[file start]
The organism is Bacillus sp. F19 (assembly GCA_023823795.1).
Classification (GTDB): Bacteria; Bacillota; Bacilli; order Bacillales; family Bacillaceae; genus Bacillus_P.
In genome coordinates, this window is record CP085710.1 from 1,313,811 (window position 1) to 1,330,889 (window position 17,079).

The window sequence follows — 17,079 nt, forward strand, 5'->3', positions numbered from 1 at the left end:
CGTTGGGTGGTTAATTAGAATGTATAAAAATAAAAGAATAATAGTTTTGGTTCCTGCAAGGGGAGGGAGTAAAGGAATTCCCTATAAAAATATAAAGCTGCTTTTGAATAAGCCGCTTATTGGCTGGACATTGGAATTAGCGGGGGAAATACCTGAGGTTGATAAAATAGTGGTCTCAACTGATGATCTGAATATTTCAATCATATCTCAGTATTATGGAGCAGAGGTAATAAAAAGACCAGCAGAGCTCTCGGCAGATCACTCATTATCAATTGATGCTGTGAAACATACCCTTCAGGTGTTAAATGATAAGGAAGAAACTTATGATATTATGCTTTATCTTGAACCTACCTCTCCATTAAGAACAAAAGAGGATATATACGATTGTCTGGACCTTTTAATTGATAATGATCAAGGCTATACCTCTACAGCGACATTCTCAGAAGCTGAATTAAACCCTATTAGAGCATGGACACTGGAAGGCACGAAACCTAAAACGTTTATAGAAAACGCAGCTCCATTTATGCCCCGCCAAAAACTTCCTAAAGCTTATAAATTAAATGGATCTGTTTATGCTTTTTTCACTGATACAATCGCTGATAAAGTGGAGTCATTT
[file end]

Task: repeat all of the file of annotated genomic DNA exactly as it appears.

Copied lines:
The organism is Bacillus sp. F19 (assembly GCA_023823795.1).
Classification (GTDB): Bacteria; Bacillota; Bacilli; order Bacillales; family Bacillaceae; genus Bacillus_P.
In genome coordinates, this window is record CP085710.1 from 1,313,811 (window position 1) to 1,330,889 (window position 17,079).

The window sequence follows — 17,079 nt, forward strand, 5'->3', positions numbered from 1 at the left end:
CGTTGGGTGGTTAATTAGAATGTATAAAAATAAAAGAATAATAGTTTTGGTTCCTGCAAGGGGAGGGAGTAAAGGAATTCCCTATAAAAATATAAAGCTGCTTTTGAATAAGCCGCTTATTGGCTGGACATTGGAATTAGCGGGGGAAATACCTGAGGTTGATAAAATAGTGGTCTCAACTGATGATCTGAATATTTCAATCATATCTCAGTATTATGGAGCAGAGGTAATAAAAAGACCAGCAGAGCTCTCGGCAGATCACTCATTATCAATTGATGCTGTGAAACATACCCTTCAGGTGTTAAATGATAAGGAAGAAACTTATGATATTATGCTTTATCTTGAACCTACCTCTCCATTAAGAACAAAAGAGGATATATACGATTGTCTGGACCTTTTAATTGATAATGATCAAGGCTATACCTCTACAGCGACATTCTCAGAAGCTGAATTAAACCCTATTAGAGCATGGACACTGGAAGGCACGAAACCTAAAACGTTTATAGAAAACGCAGCTCCATTTATGCCCCGCCAAAAACTTCCTAAAGCTTATAAATTAAATGGATCTGTTTATGCTTTTTTCACTGATACAATCGCTGATAAAGTGGAGTCATTT